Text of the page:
So, Direct Benefits Transfer (DBT) addresses the leakages issue while the income cap addresses the mis-targeting problem. Back-of-the-envelope calculations (since there are no accurate figures of how many LPG users earn more than Rs.10 lakh) peg the government’s savings from such a move at around Rs.5,000 crore a year.
There are also subsidy schemes where Direct Benefits Transfer (DBT), in its efficient implementation, could actually result in adverse outcomes. Take the example of Direct Benefits Transfer (DBT) in the kerosene scheme the Centre is incentivising States to adopt. The benefits here are immense. Experts estimate that around half the kerosene sold in the country is being misused. Instead of being used as lighting fuel — its most common use — kerosene is being used to adulterate diesel among other things. This means that the benefit of kerosene being sold at subsidised rates is also unintentionally going to those involved in such activities.
Under the Direct Benefits Transfer (DBT) in kerosene scheme, the consumer buys kerosene at full price and then receives the subsidy amount in his bank account if eligible. Here, too, mis-targeting and leakages are addressed. But, as economist Pronab Sen has pointed out, this could lead to unintended outcomes unless the scheme is managed carefully.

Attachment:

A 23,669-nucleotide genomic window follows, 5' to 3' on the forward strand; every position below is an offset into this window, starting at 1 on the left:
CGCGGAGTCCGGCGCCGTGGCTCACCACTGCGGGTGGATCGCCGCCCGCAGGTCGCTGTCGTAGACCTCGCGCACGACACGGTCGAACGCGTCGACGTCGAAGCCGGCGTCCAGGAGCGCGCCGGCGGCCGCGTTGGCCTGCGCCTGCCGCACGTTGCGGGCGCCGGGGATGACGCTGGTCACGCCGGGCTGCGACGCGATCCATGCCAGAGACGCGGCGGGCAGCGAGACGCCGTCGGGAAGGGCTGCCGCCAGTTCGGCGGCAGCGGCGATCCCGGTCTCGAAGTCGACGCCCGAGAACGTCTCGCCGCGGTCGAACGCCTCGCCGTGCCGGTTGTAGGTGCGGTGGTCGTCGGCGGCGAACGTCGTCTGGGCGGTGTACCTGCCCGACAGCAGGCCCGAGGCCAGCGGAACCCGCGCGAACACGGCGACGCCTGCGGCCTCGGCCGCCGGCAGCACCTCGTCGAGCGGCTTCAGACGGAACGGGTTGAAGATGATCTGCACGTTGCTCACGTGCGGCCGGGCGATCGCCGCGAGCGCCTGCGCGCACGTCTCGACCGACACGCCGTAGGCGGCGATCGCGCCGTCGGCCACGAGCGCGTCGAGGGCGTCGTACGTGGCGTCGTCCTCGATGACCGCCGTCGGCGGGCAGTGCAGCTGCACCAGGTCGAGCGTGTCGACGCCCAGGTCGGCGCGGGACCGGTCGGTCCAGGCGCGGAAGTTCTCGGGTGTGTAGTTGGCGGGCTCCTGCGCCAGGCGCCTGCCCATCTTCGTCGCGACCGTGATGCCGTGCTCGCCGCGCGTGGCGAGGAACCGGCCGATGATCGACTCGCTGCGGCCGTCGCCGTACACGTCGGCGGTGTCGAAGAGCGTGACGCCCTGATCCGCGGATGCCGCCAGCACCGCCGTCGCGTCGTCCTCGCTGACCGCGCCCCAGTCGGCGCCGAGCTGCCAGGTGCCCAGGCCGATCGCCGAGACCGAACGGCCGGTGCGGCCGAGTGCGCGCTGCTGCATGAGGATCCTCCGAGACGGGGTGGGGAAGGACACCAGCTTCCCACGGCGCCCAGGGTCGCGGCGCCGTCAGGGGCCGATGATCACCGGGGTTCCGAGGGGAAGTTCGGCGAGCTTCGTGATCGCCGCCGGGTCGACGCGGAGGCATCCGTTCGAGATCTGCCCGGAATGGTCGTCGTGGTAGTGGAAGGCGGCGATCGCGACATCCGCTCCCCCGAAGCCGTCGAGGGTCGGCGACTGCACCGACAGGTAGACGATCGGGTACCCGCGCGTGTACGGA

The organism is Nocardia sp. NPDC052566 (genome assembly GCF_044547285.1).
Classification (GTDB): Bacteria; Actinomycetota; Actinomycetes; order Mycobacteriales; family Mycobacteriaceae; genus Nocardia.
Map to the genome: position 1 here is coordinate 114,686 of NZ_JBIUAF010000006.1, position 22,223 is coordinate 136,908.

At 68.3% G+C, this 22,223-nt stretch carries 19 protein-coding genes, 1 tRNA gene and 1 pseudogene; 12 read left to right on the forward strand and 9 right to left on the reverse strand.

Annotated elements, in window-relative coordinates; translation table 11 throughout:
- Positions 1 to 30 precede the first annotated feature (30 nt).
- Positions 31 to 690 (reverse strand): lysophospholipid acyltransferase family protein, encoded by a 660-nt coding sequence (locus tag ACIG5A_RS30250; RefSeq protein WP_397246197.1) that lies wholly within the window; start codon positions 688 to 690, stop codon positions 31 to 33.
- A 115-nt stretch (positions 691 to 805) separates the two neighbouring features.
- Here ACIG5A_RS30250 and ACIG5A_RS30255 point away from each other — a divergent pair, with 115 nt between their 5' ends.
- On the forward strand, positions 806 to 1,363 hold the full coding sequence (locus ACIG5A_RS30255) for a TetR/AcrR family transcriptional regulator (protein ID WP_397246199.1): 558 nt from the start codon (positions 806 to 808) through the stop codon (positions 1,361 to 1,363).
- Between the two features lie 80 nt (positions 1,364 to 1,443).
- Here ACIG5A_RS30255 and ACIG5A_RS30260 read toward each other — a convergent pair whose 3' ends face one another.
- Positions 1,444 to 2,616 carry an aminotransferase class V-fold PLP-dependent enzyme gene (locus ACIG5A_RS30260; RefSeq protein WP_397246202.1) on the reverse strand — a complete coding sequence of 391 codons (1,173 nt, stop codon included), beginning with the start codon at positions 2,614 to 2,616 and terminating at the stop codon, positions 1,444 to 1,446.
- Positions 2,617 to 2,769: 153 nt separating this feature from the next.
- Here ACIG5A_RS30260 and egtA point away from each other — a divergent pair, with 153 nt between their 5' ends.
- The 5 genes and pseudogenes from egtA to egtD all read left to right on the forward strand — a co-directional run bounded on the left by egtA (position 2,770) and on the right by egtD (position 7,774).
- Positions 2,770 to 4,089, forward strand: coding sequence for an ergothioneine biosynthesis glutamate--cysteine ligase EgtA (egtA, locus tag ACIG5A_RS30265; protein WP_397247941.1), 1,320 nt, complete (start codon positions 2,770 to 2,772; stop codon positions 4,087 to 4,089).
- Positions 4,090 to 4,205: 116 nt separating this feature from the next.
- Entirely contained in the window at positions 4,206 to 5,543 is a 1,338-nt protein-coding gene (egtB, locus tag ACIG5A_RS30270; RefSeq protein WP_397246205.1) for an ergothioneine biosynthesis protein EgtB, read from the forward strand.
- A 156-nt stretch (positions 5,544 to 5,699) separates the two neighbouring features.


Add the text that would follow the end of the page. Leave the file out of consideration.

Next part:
If the subsidy amount each household is due is calculated on the basis of the total amount of kerosene sold divided by the number of eligible households, then this will result in each household receiving about double the subsidy amount it should be getting because total usage also takes into account pilferage. In other words, the total sales figures overestimate actual household-level usage because they also take into account usage by theft.
Over-subsidising kerosene to such an extent will mean that it will remain the lighting fuel of choice for poor households, with no chance of a switch being made to cleaner energy sources like solar power. So, in improving the targeting of kerosene subsidies, the government could be cementing the use of the dirty fuel in future. The possibility that the government will subsequently reduce the subsidy amount, viewed as a political no-no, seems remote.
Currently, the government has introduced Direct Benefits Transfer (DBT) in food subsidies in only a few Union Territories and is looking to introduce it in fertilizer subsidies as well — a fervent demand made by farmers’ associations when they met the Finance Minister for a pre-Budget meeting recently.
The sweet spot created by universalising banking via the Jan-Dhan Yojana, efficient targeting via Aadhaar, and the increasing ubiquity of smartphones is so attractive that the government should make full use of it to extend Direct Benefits Transfer (DBT) to all subsidy schemes. It’s a win-win.